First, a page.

MARCH 13, 2014 • At this month’s Game Developers Conference in San Francisco Crytek GmbH will be demonstrating the most recent generation of its CryEngine (the developer ceased numbering its engine after CryEngine 3) which includes fully native support for Linux. Although Crytek ported CryEngine 3 to Linux, and Kingdom Come: Deliverance from Prague-based Warhorse Studios uses that engine with a version of the title slated to release on Linux, adding native support to CryEngine is a much fuller declaration of support for the open source OS.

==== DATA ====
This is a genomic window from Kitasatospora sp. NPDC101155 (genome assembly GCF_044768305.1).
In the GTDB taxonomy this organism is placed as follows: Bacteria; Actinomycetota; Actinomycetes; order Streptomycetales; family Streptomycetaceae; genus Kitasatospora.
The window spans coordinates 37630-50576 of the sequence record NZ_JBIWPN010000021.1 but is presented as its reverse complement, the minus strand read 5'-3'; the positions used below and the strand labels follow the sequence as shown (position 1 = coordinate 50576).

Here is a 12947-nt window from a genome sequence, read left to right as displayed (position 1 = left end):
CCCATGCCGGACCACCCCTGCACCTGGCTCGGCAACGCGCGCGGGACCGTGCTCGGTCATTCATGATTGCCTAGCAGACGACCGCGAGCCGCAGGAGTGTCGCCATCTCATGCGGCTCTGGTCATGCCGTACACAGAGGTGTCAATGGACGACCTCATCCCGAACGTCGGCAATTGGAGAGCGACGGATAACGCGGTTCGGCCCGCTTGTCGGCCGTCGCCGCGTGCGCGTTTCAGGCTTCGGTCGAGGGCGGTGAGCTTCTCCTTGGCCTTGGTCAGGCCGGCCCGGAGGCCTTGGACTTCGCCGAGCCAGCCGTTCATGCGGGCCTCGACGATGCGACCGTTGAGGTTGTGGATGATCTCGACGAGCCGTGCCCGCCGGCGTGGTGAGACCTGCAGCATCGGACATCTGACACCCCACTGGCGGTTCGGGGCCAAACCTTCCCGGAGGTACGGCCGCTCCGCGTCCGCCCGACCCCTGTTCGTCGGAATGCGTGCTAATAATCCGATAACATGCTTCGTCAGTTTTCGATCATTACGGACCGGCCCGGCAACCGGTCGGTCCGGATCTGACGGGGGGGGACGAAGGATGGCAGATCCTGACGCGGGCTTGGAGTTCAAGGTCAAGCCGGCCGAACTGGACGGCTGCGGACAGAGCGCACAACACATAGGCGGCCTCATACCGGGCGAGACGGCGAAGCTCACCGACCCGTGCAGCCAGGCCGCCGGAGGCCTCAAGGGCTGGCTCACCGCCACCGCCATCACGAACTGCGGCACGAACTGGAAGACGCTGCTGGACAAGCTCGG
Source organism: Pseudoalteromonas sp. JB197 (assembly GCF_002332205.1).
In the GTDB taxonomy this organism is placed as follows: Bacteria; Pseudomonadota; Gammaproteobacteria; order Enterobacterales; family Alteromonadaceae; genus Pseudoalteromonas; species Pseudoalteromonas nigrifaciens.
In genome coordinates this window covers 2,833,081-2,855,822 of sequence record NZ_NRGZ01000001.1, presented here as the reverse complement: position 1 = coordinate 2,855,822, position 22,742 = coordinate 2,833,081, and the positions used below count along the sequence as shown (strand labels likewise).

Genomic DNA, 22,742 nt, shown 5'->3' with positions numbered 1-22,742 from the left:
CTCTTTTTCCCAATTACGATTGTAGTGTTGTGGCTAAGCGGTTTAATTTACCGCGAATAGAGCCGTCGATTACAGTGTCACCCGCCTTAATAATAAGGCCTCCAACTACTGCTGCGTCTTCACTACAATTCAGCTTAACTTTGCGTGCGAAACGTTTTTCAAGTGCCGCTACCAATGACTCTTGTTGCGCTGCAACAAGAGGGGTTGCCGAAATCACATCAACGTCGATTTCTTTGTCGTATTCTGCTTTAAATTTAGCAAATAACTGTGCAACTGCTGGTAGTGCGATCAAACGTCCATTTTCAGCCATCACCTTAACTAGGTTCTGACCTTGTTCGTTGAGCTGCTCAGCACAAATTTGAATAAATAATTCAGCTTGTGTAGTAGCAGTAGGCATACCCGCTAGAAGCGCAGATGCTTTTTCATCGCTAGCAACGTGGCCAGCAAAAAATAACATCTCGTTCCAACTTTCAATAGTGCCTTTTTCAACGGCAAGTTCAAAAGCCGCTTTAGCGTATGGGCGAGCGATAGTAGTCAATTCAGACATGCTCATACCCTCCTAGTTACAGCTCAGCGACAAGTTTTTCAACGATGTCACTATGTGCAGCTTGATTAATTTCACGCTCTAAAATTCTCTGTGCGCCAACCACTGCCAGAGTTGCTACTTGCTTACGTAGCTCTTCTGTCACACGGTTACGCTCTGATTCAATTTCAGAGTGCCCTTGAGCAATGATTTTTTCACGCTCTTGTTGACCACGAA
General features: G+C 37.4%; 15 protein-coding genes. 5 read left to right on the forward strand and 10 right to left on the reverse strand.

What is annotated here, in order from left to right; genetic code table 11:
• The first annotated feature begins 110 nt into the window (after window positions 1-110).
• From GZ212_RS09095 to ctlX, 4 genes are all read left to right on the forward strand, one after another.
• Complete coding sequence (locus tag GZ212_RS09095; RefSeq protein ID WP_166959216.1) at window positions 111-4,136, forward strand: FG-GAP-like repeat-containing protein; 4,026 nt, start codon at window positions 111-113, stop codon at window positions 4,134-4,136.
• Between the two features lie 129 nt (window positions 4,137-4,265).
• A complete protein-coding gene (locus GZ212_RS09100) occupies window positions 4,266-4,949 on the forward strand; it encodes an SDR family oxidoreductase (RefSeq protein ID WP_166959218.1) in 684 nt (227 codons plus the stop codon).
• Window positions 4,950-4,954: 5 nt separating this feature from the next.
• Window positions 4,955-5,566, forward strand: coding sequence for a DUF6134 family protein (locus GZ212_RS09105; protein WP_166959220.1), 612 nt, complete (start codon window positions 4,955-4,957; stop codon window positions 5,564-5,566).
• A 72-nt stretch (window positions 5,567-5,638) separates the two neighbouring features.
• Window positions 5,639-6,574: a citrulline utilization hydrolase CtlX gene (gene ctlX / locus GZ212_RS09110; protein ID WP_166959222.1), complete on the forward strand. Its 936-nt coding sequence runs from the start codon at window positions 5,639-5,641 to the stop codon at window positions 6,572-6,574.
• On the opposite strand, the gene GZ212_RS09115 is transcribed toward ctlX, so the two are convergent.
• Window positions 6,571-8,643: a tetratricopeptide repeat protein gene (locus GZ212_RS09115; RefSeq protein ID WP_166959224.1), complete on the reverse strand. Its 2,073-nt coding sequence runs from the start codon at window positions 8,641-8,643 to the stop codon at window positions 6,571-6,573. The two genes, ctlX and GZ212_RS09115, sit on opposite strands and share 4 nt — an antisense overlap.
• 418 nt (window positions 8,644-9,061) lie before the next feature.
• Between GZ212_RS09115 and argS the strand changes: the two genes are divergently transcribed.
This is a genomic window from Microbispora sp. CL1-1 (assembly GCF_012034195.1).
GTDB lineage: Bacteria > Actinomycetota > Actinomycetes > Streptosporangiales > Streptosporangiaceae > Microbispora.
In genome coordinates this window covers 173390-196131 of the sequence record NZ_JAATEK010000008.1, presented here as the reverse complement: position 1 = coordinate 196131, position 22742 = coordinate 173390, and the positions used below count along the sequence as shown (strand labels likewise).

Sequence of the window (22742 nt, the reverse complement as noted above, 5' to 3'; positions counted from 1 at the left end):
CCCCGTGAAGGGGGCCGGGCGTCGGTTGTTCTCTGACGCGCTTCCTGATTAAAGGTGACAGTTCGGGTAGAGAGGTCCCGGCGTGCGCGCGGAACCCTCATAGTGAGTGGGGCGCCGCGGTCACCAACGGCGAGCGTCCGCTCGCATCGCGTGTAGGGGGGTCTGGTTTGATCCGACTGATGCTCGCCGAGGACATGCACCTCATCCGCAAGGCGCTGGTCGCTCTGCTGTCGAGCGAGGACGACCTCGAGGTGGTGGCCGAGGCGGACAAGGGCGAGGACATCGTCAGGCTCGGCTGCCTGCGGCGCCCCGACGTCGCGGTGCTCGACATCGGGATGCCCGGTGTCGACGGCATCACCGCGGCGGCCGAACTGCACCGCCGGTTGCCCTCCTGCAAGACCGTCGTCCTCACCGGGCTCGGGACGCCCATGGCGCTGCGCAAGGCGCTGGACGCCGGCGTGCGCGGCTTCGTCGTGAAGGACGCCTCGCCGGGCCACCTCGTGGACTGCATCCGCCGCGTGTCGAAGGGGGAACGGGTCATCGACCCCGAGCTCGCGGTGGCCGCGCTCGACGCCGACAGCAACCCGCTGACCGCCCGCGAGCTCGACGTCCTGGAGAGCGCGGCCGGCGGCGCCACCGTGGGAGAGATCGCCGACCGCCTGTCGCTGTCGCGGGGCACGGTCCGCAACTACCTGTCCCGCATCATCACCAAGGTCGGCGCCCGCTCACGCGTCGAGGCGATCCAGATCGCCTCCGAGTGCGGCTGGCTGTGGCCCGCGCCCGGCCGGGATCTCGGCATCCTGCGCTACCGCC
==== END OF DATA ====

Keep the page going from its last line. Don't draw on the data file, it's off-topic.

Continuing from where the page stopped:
Impact: Ever since all of the recent commotion over Valve’s Steam Machines broke we have been waiting to see if there would be a major game engine embracing Linux. With only about a third of the Steam library playable on Linux, the digital distribution service will not become a serious contender on Linux until more games can be played there. CryEngine technology may not be as widely used for AAA action titles as the Unreal Engine, but more than 30 titles have used CryEngine 3, which makes it one of the primary development tools for game studios. Native support for Linux inside the fourth generation CryEngine will make it much easier for creative teams to create a version of their game for Steam to distribute on that OS. We still believe that it is way too early for many consumers to be interested in purchasing Steam Machine units for the home. Neither do we see Linux becoming a major game platform anytime soon. We recognize, however, that Valve has a very long-term outlook on making Steam viable on Linux. That investment comes from the view that Microsoft has mismanaged Windows as a game platform, and Valve desires an alternative for Steam in addition to OS X. After 20 years of success, counting Valve out is not a good bet, so we can see why Crytek has jumped on board the Linux bandwagon. With CryEngine joining the Unreal Engine id Tech, and Valve’s own Source as Linux-friendly, all of the major FPS engines are accounted for. That’s a major boost to Valve’s plans.